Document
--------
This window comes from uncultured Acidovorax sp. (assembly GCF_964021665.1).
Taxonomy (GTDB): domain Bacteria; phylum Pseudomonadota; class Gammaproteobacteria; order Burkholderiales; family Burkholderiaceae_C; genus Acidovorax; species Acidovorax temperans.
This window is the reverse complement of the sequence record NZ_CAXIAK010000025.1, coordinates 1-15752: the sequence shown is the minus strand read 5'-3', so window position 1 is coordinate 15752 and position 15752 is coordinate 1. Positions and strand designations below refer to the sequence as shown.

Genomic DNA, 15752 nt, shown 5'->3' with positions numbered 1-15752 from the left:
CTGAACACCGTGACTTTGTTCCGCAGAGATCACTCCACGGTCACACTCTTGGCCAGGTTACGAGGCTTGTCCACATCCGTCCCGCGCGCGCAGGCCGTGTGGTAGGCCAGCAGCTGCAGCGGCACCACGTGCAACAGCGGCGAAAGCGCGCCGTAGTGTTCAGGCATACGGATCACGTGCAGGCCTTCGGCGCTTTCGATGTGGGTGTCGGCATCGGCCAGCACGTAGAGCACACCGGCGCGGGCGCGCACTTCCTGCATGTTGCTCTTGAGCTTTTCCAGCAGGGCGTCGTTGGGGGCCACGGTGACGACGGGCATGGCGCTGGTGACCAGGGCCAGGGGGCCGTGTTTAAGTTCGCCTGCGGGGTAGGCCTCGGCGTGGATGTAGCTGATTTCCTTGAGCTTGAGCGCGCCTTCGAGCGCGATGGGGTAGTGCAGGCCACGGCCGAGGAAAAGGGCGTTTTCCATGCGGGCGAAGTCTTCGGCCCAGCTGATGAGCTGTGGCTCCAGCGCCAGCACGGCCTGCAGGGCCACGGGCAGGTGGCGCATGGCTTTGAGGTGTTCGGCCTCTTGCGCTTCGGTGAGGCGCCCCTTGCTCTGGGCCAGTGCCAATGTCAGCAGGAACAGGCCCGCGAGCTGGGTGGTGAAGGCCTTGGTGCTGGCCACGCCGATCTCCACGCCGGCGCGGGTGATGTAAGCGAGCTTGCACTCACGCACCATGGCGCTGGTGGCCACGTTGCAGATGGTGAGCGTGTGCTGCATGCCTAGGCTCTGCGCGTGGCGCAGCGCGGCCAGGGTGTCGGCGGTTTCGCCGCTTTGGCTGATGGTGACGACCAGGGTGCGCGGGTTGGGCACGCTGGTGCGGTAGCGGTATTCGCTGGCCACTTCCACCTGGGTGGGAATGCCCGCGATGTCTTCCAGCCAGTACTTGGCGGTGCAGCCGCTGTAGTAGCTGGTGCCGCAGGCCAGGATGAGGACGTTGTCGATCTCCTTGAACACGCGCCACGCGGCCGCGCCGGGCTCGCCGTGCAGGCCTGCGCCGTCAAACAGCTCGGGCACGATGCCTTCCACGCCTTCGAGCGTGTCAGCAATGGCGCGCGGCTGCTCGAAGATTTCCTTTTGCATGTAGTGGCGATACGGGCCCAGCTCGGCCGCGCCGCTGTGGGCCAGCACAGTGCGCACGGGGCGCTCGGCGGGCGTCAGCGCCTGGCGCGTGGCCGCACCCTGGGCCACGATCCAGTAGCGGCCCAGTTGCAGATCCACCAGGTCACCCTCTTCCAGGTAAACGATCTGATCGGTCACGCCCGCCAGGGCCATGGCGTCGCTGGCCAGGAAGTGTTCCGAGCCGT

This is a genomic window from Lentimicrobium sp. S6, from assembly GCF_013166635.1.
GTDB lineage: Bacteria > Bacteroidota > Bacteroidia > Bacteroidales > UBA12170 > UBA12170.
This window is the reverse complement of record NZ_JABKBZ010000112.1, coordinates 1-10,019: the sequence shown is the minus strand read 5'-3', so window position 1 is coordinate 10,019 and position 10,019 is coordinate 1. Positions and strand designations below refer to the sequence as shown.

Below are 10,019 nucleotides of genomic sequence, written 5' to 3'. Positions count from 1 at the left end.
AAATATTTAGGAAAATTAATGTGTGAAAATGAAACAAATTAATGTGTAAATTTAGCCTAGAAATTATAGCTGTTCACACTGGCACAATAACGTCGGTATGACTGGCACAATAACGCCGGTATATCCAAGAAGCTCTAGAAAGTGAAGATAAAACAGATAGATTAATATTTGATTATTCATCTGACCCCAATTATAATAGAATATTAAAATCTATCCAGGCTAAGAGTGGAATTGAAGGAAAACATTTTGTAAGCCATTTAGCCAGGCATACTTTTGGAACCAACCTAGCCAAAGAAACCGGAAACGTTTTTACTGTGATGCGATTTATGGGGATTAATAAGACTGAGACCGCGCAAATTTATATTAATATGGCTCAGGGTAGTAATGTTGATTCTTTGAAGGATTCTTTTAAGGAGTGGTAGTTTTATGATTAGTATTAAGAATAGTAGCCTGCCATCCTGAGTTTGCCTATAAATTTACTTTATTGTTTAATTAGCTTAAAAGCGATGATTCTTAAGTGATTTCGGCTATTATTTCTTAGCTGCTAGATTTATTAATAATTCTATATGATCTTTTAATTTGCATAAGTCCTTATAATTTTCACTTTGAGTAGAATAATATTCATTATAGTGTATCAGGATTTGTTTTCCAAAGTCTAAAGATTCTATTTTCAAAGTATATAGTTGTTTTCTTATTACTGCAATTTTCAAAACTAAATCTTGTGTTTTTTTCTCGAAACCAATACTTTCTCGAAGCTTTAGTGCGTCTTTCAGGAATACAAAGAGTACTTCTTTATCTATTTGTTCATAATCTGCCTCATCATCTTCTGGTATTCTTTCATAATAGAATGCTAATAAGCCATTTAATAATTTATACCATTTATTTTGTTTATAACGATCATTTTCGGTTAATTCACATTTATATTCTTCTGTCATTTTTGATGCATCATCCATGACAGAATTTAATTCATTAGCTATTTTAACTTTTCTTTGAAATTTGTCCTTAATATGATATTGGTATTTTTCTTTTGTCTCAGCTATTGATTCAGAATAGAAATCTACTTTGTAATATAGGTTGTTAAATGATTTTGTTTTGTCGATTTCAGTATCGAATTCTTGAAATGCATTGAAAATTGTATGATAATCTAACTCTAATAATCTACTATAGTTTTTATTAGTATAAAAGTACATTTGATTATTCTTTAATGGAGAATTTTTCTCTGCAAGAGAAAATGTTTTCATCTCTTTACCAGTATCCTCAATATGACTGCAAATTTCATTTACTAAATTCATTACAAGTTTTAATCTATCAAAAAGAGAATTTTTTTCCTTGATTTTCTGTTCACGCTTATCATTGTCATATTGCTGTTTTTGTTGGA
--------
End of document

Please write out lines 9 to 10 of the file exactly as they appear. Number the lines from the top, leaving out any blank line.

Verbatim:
Below are 10,019 nucleotides of genomic sequence, written 5' to 3'. Positions count from 1 at the left end.
AAATATTTAGGAAAATTAATGTGTGAAAATGAAACAAATTAATGTGTAAATTTAGCCTAGAAATTATAGCTGTTCACACTGGCACAATAACGTCGGTATGACTGGCACAATAACGCCGGTATATCCAAGAAGCTCTAGAAAGTGAAGATAAAACAGATAGATTAATATTTGATTATTCATCTGACCCCAATTATAATAGAATATTAAAATCTATCCAGGCTAAGAGTGGAATTGAAGGAAAACATTTTGTAAGCCATTTAGCCAGGCATACTTTTGGAACCAACCTAGCCAAAGAAACCGGAAACGTTTTTACTGTGATGCGATTTATGGGGATTAATAAGACTGAGACCGCGCAAATTTATATTAATATGGCTCAGGGTAGTAATGTTGATTCTTTGAAGGATTCTTTTAAGGAGTGGTAGTTTTATGATTAGTATTAAGAATAGTAGCCTGCCATCCTGAGTTTGCCTATAAATTTACTTTATTGTTTAATTAGCTTAAAAGCGATGATTCTTAAGTGATTTCGGCTATTATTTCTTAGCTGCTAGATTTATTAATAATTCTATATGATCTTTTAATTTGCATAAGTCCTTATAATTTTCACTTTGAGTAGAATAATATTCATTATAGTGTATCAGGATTTGTTTTCCAAAGTCTAAAGATTCTATTTTCAAAGTATATAGTTGTTTTCTTATTACTGCAATTTTCAAAACTAAATCTTGTGTTTTTTTCTCGAAACCAATACTTTCTCGAAGCTTTAGTGCGTCTTTCAGGAATACAAAGAGTACTTCTTTATCTATTTGTTCATAATCTGCCTCATCATCTTCTGGTATTCTTTCATAATAGAATGCTAATAAGCCATTTAATAATTTATACCATTTATTTTGTTTATAACGATCATTTTCGGTTAATTCACATTTATATTCTTCTGTCATTTTTGATGCATCATCCATGACAGAATTTAATTCATTAGCTATTTTAACTTTTCTTTGAAATTTGTCCTTAATATGATATTGGTATTTTTCTTTTGTCTCAGCTATTGATTCAGAATAGAAATCTACTTTGTAATATAGGTTGTTAAATGATTTTGTTTTGTCGATTTCAGTATCGAATTCTTGAAATGCATTGAAAATTGTATGATAATCTAACTCTAATAATCTACTATAGTTTTTATTAGTATAAAAGTACATTTGATTATTCTTTAATGGAGAATTTTTCTCTGCAAGAGAAAATGTTTTCATCTCTTTACCAGTATCCTCAATATGACTGCAAATTTCATTTACTAAATTCATTACAAGTTTTAATCTATCAAAAAGAGAATTTTTTTCCTTGATTTTCTGTTCACGCTTATCATTGTCATATTGCTGTTTTTGTTGGA